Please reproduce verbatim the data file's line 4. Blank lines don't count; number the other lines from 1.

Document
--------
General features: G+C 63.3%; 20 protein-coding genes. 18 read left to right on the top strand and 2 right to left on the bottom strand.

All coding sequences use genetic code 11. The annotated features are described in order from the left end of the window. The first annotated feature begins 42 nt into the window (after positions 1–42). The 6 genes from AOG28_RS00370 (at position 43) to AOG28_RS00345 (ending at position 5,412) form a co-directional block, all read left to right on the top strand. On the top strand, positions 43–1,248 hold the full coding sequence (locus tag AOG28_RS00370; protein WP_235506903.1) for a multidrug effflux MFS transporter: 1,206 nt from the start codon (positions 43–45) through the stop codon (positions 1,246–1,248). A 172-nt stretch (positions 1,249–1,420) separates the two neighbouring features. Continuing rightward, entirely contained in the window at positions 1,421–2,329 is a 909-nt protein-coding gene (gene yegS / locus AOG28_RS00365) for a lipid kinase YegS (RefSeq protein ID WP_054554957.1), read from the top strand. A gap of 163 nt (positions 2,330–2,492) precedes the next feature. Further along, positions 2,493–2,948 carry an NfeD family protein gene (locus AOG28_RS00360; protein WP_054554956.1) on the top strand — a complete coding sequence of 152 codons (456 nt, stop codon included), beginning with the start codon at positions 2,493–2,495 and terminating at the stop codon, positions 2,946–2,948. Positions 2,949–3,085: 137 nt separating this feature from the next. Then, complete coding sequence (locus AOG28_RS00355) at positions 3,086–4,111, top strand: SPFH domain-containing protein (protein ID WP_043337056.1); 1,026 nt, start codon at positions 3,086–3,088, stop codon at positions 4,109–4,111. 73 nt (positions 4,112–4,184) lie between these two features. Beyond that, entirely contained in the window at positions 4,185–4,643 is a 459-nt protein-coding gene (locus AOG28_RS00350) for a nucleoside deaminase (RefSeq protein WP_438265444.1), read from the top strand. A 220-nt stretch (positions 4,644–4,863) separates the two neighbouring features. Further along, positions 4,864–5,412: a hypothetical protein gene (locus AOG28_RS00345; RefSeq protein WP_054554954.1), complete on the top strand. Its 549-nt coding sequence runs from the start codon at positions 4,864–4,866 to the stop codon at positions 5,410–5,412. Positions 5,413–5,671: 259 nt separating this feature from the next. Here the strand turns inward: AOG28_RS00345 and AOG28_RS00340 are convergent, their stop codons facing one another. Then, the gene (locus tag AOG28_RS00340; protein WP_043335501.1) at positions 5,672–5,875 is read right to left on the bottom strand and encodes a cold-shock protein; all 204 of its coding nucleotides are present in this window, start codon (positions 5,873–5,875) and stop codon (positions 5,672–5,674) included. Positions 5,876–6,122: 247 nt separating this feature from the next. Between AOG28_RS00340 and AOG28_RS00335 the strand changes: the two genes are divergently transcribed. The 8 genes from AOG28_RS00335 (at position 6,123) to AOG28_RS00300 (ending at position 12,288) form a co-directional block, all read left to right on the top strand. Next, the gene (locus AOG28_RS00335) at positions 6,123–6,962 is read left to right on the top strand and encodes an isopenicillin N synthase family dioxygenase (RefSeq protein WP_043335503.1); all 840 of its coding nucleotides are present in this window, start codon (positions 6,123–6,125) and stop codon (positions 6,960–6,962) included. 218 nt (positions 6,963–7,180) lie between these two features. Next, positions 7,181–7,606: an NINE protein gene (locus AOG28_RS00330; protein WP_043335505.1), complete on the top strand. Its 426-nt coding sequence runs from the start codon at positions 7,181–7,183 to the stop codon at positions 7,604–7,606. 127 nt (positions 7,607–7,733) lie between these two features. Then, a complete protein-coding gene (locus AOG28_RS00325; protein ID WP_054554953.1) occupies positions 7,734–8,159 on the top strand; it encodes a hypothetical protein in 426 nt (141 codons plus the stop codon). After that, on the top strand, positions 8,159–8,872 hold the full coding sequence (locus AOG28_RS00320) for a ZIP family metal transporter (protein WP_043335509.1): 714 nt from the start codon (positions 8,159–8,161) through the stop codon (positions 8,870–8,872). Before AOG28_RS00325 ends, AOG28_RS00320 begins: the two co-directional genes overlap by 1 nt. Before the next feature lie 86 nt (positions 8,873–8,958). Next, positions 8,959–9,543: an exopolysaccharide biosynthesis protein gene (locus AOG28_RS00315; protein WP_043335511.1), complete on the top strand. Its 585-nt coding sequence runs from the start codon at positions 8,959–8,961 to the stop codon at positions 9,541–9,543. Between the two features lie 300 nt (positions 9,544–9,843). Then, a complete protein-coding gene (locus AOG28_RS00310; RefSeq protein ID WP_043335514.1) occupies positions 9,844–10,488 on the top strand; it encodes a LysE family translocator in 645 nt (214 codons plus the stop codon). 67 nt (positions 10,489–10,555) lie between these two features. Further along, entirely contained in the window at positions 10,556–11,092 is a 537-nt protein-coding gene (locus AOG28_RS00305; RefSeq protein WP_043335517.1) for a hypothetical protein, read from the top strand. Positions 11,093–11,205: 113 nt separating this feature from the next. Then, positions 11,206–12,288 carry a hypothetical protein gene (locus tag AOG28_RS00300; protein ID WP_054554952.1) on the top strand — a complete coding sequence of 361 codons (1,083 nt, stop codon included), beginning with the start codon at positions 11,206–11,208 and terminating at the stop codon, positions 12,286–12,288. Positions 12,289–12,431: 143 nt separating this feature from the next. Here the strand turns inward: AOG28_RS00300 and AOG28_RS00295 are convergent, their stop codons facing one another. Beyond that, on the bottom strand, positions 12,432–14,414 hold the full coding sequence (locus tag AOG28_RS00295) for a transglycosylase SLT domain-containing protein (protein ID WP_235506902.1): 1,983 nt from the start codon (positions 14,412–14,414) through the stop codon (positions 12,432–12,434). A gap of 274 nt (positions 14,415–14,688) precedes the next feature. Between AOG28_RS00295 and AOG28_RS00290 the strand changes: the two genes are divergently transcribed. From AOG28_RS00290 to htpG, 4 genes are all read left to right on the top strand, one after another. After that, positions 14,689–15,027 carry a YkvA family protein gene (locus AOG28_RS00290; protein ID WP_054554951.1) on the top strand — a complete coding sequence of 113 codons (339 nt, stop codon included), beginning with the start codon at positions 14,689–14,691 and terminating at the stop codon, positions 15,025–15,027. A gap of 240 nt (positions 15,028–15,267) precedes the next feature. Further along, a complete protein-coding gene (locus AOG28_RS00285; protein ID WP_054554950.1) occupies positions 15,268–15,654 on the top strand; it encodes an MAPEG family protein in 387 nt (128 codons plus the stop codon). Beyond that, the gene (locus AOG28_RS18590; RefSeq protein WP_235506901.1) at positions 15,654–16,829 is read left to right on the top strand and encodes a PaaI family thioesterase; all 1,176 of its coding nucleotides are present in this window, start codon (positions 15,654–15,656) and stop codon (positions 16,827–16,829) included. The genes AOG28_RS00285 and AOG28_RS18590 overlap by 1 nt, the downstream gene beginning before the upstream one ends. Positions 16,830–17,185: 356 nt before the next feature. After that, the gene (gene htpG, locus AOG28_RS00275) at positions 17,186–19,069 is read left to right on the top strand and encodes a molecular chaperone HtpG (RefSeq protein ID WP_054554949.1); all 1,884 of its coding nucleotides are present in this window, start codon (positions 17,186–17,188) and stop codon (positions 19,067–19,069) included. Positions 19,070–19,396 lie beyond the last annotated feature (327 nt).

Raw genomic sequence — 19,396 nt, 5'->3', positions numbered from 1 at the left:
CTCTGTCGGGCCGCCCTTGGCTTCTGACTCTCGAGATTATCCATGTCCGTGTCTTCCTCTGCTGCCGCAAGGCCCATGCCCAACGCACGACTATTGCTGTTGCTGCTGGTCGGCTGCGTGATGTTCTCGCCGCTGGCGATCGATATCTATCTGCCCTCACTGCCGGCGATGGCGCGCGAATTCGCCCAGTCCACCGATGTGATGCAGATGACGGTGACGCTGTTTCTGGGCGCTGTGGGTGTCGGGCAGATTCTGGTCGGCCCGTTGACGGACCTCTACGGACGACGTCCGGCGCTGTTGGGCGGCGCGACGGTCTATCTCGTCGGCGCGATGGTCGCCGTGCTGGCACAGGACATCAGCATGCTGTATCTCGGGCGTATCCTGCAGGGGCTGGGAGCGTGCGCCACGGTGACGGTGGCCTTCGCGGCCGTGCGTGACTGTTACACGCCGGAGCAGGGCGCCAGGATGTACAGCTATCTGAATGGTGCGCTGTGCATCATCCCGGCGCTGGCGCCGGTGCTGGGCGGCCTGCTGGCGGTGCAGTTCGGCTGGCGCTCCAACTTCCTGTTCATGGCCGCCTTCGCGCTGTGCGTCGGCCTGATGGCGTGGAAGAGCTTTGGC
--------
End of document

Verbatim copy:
CTCTGTCGGGCCGCCCTTGGCTTCTGACTCTCGAGATTATCCATGTCCGTGTCTTCCTCTGCTGCCGCAAGGCCCATGCCCAACGCACGACTATTGCTGTTGCTGCTGGTCGGCTGCGTGATGTTCTCGCCGCTGGCGATCGATATCTATCTGCCCTCACTGCCGGCGATGGCGCGCGAATTCGCCCAGTCCACCGATGTGATGCAGATGACGGTGACGCTGTTTCTGGGCGCTGTGGGTGTCGGGCAGATTCTGGTCGGCCCGTTGACGGACCTCTACGGACGACGTCCGGCGCTGTTGGGCGGCGCGACGGTCTATCTCGTCGGCGCGATGGTCGCCGTGCTGGCACAGGACATCAGCATGCTGTATCTCGGGCGTATCCTGCAGGGGCTGGGAGCGTGCGCCACGGTGACGGTGGCCTTCGCGGCCGTGCGTGACTGTTACACGCCGGAGCAGGGCGCCAGGATGTACAGCTATCTGAATGGTGCGCTGTGCATCATCCCGGCGCTGGCGCCGGTGCTGGGCGGCCTGCTGGCGGTGCAGTTCGGCTGGCGCTCCAACTTCCTGTTCATGGCCGCCTTCGCGCTGTGCGTCGGCCTGATGGCGTGGAAGAGCTTTGGC